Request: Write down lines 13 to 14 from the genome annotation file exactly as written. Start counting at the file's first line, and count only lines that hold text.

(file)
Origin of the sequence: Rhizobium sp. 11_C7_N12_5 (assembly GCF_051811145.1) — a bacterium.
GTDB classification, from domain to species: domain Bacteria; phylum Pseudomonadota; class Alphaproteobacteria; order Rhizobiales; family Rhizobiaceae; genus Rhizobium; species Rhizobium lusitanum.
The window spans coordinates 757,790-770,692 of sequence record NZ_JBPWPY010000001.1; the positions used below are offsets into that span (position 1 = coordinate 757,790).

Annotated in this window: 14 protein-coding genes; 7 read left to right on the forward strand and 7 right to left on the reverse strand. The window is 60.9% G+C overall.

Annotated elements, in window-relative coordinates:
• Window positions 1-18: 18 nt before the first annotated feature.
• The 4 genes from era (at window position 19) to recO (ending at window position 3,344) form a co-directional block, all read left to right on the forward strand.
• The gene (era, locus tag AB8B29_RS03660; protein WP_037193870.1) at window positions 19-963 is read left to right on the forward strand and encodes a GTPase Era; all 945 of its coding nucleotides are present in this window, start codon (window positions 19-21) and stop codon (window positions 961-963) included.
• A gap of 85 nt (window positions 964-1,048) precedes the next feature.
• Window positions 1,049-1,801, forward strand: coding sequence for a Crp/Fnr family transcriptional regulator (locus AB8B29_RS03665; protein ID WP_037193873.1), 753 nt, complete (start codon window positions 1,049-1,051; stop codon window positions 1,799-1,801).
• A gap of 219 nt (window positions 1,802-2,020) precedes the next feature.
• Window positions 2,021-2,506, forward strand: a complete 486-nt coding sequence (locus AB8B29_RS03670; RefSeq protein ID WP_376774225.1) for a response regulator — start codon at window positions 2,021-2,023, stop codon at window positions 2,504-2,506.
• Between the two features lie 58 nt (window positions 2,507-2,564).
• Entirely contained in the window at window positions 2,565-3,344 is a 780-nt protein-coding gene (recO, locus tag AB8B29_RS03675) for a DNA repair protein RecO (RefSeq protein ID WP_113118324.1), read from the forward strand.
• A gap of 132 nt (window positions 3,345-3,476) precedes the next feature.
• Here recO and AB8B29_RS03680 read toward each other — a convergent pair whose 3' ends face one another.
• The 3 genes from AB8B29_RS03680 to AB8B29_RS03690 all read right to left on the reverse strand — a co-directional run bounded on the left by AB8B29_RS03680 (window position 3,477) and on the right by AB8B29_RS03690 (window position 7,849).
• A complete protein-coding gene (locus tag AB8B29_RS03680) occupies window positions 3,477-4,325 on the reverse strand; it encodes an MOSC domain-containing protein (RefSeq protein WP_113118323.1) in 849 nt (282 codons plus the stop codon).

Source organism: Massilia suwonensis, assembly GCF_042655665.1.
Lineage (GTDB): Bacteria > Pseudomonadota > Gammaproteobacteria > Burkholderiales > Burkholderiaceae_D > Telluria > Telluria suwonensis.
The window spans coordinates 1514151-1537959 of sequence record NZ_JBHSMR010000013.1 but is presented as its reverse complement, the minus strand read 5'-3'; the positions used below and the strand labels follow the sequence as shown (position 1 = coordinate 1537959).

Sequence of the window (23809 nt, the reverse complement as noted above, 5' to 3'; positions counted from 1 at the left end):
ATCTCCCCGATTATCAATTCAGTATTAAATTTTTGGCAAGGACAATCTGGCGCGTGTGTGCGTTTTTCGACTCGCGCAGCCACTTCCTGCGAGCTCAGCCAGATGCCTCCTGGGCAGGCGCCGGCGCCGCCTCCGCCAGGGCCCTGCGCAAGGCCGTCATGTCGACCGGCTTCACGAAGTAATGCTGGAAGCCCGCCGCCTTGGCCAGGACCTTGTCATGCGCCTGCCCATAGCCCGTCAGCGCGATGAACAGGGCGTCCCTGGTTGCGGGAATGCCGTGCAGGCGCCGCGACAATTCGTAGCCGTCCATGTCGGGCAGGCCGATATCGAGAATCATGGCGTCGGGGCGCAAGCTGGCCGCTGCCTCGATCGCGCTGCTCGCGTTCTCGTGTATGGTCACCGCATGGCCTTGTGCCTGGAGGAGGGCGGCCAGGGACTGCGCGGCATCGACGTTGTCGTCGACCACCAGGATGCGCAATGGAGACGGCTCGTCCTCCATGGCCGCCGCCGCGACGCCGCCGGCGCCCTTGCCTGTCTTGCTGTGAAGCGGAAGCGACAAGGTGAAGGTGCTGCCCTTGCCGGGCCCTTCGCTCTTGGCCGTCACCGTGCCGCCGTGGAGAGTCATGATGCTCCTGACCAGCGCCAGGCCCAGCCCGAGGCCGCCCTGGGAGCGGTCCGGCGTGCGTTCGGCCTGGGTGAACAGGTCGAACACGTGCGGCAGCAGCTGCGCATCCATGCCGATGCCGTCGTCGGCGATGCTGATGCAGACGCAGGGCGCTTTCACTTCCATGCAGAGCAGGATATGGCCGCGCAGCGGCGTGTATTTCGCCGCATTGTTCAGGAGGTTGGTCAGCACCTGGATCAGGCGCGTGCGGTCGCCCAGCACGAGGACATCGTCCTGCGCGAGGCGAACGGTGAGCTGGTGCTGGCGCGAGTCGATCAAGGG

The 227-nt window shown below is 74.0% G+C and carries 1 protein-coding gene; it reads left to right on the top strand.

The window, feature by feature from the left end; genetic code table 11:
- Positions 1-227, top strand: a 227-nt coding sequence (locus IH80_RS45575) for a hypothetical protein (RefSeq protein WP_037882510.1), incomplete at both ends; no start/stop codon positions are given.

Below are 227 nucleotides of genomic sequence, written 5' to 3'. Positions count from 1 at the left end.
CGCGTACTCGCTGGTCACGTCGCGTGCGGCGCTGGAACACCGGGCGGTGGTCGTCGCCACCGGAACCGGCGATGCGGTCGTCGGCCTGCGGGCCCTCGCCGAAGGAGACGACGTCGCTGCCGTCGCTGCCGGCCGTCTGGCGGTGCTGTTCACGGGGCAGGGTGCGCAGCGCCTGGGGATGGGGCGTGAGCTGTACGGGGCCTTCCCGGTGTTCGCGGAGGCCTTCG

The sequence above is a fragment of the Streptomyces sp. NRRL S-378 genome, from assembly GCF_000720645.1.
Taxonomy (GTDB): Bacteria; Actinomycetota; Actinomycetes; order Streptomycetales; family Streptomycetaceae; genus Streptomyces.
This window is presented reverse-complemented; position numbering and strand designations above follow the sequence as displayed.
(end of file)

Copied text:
• Between the two features lie 58 nt (window positions 2,507-2,564).
• Entirely contained in the window at window positions 2,565-3,344 is a 780-nt protein-coding gene (recO, locus tag AB8B29_RS03675) for a DNA repair protein RecO (RefSeq protein ID WP_113118324.1), read from the forward strand.